Imagine if you had billions of dollars of other peoples’ money at your disposal to invest and instead of investing it prudently to provide the maximum safest returns you can find, you decide to blow it to advance your own “environmental, social and governance”(ESG) objectives. Imagine that this virtue-signaling power trip at the expense of those to whom you owe a high degree of care, cost clients $1.7 trillion dollars in over a six-month period. Well, you don’t actually have to consider this a hypothetical, that is the story of BlackRock as I noted last month.

The question in my mind for the two years I have been warning about the loss to beneficiaries of such mismanagement is whether there will be any consequences for such conduct, and it looks as though there will be. Big time.

Among the more traditional ways of recouping such losses as pensioner lawsuits against investment managers of pension funds (and a lot of the money BlackRock handles for others is pension fund money), it looks like state boycotts and antitrust lawsuits may also be in the making. In January Texas Lt. Governor Dan Patrick asked the state’s comptroller to place BlackRock “at the top of the list of financial companies that boycott the Texas oil and gas industry.” Doing so under Texas senate Bill 13 would deprive companies like Blackrock from substantial accounts. The state could no longer contract with or invest in any companies so listed.

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Just yesterday, BlackRock Chairman and CEO, Larry Fink, issued his annual 2022 letter to CEOs indicating that BlackRock’s goal is to transition to a “net zero” world, including decarbonizing the energy sector. Needless to say, it is highly inconsistent to claim support for Texas’ oil and gas energy industry while leading a “net zero” policy effort that will destroy the oil and gas industry and destabilize the economy worldwide.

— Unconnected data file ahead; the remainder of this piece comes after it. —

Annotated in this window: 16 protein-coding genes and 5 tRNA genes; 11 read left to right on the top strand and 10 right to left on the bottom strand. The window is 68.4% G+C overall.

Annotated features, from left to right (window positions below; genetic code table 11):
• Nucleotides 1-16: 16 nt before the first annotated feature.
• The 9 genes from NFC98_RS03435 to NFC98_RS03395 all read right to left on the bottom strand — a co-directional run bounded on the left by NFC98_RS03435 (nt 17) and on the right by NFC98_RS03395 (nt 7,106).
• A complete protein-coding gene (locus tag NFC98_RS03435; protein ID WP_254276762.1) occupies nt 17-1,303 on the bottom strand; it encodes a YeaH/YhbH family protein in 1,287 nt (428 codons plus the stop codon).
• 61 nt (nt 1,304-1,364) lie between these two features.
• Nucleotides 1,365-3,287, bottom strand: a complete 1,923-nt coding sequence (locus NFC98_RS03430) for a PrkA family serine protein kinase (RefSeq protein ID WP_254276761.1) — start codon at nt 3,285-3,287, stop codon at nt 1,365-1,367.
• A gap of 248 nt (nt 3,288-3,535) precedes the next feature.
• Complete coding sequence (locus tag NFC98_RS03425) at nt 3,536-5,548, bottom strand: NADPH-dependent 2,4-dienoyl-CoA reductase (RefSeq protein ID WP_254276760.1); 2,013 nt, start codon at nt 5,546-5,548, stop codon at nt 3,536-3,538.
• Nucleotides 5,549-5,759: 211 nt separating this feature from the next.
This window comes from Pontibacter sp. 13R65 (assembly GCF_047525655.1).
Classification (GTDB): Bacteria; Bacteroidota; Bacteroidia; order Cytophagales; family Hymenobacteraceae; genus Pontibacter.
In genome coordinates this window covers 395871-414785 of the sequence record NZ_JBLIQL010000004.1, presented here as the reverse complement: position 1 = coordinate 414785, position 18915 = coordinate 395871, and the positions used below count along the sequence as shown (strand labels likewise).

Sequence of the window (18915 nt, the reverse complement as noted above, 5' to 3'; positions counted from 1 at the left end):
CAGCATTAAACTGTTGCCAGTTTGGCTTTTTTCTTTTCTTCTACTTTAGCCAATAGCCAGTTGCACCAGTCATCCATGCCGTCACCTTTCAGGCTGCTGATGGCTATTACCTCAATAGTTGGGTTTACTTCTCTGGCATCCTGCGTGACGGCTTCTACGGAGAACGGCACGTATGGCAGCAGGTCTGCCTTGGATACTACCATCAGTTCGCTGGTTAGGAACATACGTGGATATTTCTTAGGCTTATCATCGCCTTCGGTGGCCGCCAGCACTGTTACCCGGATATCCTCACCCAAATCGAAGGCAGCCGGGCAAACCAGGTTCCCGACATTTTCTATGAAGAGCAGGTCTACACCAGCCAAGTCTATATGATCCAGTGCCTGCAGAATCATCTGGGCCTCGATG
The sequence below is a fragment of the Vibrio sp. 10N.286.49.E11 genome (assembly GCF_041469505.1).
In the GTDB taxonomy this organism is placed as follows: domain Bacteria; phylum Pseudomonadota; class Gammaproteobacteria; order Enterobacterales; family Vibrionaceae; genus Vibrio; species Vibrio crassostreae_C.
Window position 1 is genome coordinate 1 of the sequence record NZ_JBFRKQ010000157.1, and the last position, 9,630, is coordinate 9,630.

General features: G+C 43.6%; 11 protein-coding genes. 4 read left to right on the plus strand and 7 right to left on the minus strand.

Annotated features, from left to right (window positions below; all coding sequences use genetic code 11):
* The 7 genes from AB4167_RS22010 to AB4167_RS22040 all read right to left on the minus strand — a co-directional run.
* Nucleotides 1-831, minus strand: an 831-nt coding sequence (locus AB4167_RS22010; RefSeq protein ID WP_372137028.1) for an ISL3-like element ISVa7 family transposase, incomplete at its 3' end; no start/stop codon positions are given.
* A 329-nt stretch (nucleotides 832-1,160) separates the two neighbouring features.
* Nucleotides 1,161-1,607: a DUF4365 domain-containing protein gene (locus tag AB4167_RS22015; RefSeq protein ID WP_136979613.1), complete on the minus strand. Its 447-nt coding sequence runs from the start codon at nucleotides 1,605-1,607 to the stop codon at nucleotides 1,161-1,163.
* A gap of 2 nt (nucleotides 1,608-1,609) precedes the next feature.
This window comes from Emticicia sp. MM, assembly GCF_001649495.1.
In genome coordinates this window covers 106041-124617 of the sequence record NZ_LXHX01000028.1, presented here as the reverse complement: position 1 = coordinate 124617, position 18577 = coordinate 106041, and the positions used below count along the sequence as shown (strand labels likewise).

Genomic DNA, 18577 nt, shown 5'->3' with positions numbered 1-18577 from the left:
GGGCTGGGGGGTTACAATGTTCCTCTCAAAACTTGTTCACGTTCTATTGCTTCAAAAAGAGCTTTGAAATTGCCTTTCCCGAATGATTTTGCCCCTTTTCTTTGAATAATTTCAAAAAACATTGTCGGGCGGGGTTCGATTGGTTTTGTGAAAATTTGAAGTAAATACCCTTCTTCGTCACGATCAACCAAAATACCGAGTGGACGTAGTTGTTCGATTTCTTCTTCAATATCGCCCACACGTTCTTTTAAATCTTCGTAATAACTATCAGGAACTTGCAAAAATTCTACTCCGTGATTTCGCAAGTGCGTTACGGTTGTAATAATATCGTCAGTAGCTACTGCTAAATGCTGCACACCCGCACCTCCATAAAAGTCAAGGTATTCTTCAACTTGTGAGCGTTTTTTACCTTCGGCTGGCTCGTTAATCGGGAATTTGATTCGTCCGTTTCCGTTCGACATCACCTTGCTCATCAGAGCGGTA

According to SB 13, a company is considered to be boycotting an energy company if it limits relations with an entity involved in the fossil fuel-based energy sector if the entity “does not commit or pledge to meet environmental standards beyond applicable federal and state law[.]” Committing to a “net zero” carbon strategy is beyond applicable environmental standards in federal and state law. Therefore, BlackRock is boycotting energy companies by basing investment decisions on whether a company pledges to meet BlackRock’s “net zero” goals.

Recently the state of West Virginia announced it would no longer do business with companies that boycott the fossil fuel industry—which includes BlackRock. The ban will “cost the firms $18 billion a year” according to West Virginia’s treasury office. That business loss is now potentially in the trillion-dollar range as 19 state attorneys general point to Fink’s record and assert the company he heads is “an explicit leader in the such to ‘retire fossil fuels’”. The letter to BlackRock Chairman Fink reads like a legal pleading with very extensive factual and legal citations. It begins: